Rush Limbaugh

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RUSH: I know a lot of you get upset and irritated with me when I talk about Apple. So I’m gonna talk about Apple. I wonder how they feel at Apple about now. When the APP store first hit, the mobile iOS APP store for the iPhone and the iPad, Apple made it clear that they were in bed with the New York Times. Even in Apple’s website ads when they would show a display, a website display on one of their computer monitors, it would always be the New York Times. Steve Jobs, in the biography written by Walter Isaacson, I think in that biography, said that he wanted to help the New York Times figure out how to do it right — i.e., digital New York Times. It was clear that there was a quid pro quo symbiotic relationship, that Jobs, then Apple, loved the New York Times, a great newspaper, wanted to help ’em do it better.

In the last three weeks there have been two stories in the New York Times about how basically Apple is responsible for people dying in China putting together iPhones and iPads, sweat labor, child labor. We’ve discussed one of the stories on this program. What has happened as a result of those two stories is that the usual touchy-feely student community has gotten up in arms and is demanding that Apple sign petitions saying that nobody will die in the assembly of iPhones. They’re demanding all kinds of concessions. They’re demanding that Apple be a better corporate citizen. It’s gotta shock ’em, because in a political sense their very own community is coming after ’em.

After all this showering and promotion of the New York Times on everything Apple, here comes the New York Times out with a hit piece, and the reason for it is to help Obama. Yeah, they did wait ’til Steve Jobs died to have this reversal take place. I don’t know if there’s a deep meaning to that, meaning current management’s not so in bed with the New York Times, I don’t know. But still, it’s a 180, it’s a stark difference. All I wanted to tell you was, you know, Apple’s getting beat up ’cause they don’t make iPhones in America, and we’ve told you the stories. The factories over there have 230,000 employees. We’ve only got 50 American cities with adult population larger than 230,000.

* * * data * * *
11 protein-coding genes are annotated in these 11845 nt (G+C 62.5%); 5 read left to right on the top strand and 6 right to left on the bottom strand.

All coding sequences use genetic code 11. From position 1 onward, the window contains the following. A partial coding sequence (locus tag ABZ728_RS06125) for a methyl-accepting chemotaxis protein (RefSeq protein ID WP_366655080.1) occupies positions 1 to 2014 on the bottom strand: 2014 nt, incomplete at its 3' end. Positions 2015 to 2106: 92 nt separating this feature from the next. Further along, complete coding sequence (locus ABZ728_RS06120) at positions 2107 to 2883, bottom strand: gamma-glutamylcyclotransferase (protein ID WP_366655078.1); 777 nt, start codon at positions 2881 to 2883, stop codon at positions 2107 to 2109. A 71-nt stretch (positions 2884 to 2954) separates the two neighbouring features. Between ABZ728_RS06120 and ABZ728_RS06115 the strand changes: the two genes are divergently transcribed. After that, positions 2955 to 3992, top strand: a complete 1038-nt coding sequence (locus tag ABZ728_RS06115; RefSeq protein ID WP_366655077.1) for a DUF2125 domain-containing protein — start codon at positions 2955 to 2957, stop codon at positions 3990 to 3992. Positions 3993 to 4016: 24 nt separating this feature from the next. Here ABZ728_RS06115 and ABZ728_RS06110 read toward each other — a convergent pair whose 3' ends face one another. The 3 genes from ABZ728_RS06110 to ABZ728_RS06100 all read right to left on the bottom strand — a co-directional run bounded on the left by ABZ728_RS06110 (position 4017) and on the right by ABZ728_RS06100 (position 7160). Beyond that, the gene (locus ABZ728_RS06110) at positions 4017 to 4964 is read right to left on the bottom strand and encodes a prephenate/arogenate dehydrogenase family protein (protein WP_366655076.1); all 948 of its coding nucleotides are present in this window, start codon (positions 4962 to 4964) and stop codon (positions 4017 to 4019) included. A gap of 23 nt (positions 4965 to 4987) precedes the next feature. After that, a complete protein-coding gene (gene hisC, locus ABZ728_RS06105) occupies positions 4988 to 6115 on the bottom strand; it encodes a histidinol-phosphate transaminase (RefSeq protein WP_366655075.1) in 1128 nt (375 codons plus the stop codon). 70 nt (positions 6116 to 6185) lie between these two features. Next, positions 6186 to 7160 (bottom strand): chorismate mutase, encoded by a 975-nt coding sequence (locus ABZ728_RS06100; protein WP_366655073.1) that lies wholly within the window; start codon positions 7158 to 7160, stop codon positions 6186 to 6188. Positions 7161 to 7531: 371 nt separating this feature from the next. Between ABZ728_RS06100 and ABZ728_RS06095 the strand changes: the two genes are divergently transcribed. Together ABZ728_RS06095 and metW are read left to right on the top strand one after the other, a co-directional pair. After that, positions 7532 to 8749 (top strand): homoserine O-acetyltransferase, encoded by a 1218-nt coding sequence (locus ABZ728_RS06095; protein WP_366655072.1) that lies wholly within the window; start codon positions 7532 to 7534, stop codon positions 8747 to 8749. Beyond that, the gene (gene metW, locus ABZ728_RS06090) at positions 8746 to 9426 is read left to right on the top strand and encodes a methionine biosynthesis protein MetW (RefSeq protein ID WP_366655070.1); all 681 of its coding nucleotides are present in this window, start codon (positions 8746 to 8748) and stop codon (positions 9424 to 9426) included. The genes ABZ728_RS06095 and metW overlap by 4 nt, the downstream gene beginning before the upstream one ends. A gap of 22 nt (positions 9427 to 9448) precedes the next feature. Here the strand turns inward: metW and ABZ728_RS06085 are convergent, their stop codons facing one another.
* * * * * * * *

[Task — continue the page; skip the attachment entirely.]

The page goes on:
The company is Foxconn, 230,000 employees, 60,000 live at the factory. The factory has a hospital, a bunch of restaurants. They go through all this pork and rice feeding them every day. They make the equivalent of 17 hours a day. There was a story earlier this week that showed a picture of 3,000 Chinese at an application center hoping to get a job at one of these factories. So, anyway, I just think it’s time for the truth. The only thing that happens with the iPhone in China is it’s put together. It’s where it’s assembled. Apple does employ the brains behind the iPhone in this country. The high paying tech and engineering jobs responsible for the iPhone, the hardware design, the software, all of it happens here in America. The high paid jobs that are responsible for the existence of the iPhone take place here. Those jobs are in America. The assembly jobs are what take place in China.